As promised, a make-up Trailer Weekly (with two more to follow over the next couple weeks).

Yesterday, when I posted the review for 「ヒミズ」 (Himizu/Himizu, 2011) and then added a link to the Trailer Weekly (#14) that featured the film, I ended up wondering if there would ever be a post where I would be able to cross off all the films. I don’t know. I post many more trailers than films that I am able to watch and review, or even just watch. In fact, looking through, there are plenty Trailer Weeklies from which I have not even seen one film, often for lack of time (and/or money) but also because it isn’t easy to see the movies I’m most interested in. They are not released in UK cinemas. DVDs are not always available, or are available but not with subtitles. Or they are sold with the wrong region setting (something that really irks me by the way). Hurdles of that sort.

If I’m sounding pessimistic, it might be because I have just read the news from Asia-specialised UK distributor Third Window Films that “due to the resounding opening weekend failure of Himizu (and that of Villain before it)” it will be suspending any future theatrical releases. It’s terribly discouraging to hear this, as I know it is not because Himizu is a bad film (it’s fabulous!) – but that most people would simply rather see the latest, more-of-the-same Hollywood blockbuster (which last weekend probably meant Prometheus). Sigh. I’m not sure if there is much hope for change, but meanwhile I’ll keep cheering all those foreign films, subtitled productions, indies and other non-mainstream fare that I believe people are truly missing out on.

  • 三峡好人 (Sānxiá hǎorén/Still Life, China, 2006) – Trailer with (mostly) Portuguese subtitles. You may remember my review of Andrea Segre’s Io Sono Li (Li and the Poet, France/Italy 2011), in which Zhao Tao had the female lead. Not only was Zhao outstanding in this wonderful work, but I was also intrigued by how Segre discovered her: purely by chance, when watching Chinese films. Although I don’t know which films these were, my hunch is that one or the other most likely was directed by Jia Zhangke, who has worked with Zhao on a regular basis (Jia and Zhao are also married). Hence, my quest to find some works of Jia’s that star Zhao. Sānxiá hǎorén is one of them.
  • রানওয়ে (Rāna’ōẏē/Runway, Bangladesh, 2010) – directed by Tareque Masud. Runway is on the programme for the London Indian Film Festival (I know it’s Bangladeshi!). I sometimes find it hard to pick out good films from that part of the world as with a plethora of Bollywood productions around, you can’t easily figure out what else there is. But this tale – about a teenage boy that lives next to the Dhaka International Airport and “gets pulled into a world of violent revolutionary politics” – came with the note attached that its late director, Tareque Masud, was a Cannes prize winner, which is a good enough endorsement for me. UPDATE 30/7/2012: Review added on Otherwhere.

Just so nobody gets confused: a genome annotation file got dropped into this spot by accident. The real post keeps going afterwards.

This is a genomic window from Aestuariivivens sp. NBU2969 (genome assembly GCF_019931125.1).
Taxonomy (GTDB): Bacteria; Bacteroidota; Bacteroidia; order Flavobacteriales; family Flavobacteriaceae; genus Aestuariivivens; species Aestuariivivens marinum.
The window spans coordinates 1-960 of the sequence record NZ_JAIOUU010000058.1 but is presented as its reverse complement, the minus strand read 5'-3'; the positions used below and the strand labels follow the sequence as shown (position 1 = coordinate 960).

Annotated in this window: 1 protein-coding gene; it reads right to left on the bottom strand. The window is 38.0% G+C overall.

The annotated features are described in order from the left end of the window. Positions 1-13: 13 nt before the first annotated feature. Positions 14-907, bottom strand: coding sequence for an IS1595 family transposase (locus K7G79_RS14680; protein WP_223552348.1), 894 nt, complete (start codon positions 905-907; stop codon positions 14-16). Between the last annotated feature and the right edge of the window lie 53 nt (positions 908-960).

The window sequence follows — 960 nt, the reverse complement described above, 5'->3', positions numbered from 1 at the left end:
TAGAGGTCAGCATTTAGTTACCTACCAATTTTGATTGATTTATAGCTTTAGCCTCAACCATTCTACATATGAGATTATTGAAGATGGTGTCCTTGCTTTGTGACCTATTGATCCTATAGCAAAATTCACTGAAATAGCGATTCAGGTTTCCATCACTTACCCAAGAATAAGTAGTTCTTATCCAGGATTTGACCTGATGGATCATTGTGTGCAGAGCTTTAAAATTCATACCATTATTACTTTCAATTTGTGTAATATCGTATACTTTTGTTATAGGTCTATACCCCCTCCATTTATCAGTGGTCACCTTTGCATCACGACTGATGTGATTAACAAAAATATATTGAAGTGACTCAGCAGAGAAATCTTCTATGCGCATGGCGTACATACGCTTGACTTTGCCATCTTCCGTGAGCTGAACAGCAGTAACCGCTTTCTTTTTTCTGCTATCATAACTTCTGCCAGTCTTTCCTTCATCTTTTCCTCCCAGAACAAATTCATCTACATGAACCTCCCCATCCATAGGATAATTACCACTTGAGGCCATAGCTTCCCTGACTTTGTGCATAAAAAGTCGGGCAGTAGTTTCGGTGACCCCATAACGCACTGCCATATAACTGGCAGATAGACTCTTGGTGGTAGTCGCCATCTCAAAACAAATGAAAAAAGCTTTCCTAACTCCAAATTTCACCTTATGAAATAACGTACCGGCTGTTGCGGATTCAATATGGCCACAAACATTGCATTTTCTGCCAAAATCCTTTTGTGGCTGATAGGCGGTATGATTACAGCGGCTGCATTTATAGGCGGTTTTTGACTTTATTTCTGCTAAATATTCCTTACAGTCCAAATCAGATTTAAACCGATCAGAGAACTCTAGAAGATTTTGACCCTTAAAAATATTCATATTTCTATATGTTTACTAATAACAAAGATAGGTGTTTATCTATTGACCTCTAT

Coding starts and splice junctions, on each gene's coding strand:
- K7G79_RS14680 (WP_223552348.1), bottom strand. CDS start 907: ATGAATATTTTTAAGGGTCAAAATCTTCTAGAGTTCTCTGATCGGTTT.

• মাটির ময়না (Matir Moina/The Clay Bird, Bangladesh, 2002) – And this is the film that Tareque Masud received an award for at the Cannes Film Festival (he won the FIPRESCI Prize, as part of the Directors’ Fortnight screenings). Again, socio-political issues are at the heart of the story about a family torn apart by religion and war. The film is set in the late 1960s, in the turbulent times when Bangladesh, then part of Pakistan, was fighting to become an independent nation.
  • Children of the Tsunami (UK, China, Denmark, Netherlands, Canada, 2011) – Directed by Dan Reed. One of the documentaries that will be screening at upcoming the Doc/Fest Sheffield. It focuses on six Japaese children that experienced the 2011 Tōhoku earthquake.
  • 김씨 표류기 (Kimssi Pyoryoogi/Castaway on the Moon, South Korea, 2009) – This one has been on my to-watch list for a while as people keep recommending it to me. It’s about a man called Kim (surname of course, hence also the Kimssi in the original title, which more literally translates as “Mr. Kim’s Floating Story”). Kimssi’s suicide attempt leads him not to heaven, but leaves him stranded on a nameless island on the Han river. A girl who hasn’t ventured out of her riverside apartment in years espies him there with her binoculars and is slowly drawn out of her isolated world as she watches him struggle for survival. It looks silly, but apparently there is depth to it.
  • 「一枚のハガキ」 (Ichimai no hagaki/Postcard, Japan, 2010) – You will know by now that Shindo Kaneto, one of Japan’s master filmmakers, passed away in late May. Ichimai no hagaki was his last film – made at age 98! Given Shindo’s recent death, I thought it would be only appropriate to feature it in a Trailer Weekly and I’m holding out hope that the BFI will include it on the July programme of its Two Masters of Japanese Cinema tribute to Shindo and Kozabura Yoshimura. (The programme for June has already been released.)

That’s it for today. The next Trailer Weekly will follow on Sunday as usual, meanwhile, watch something good that’s not a mainstream Hollywood blockbuster. 🙂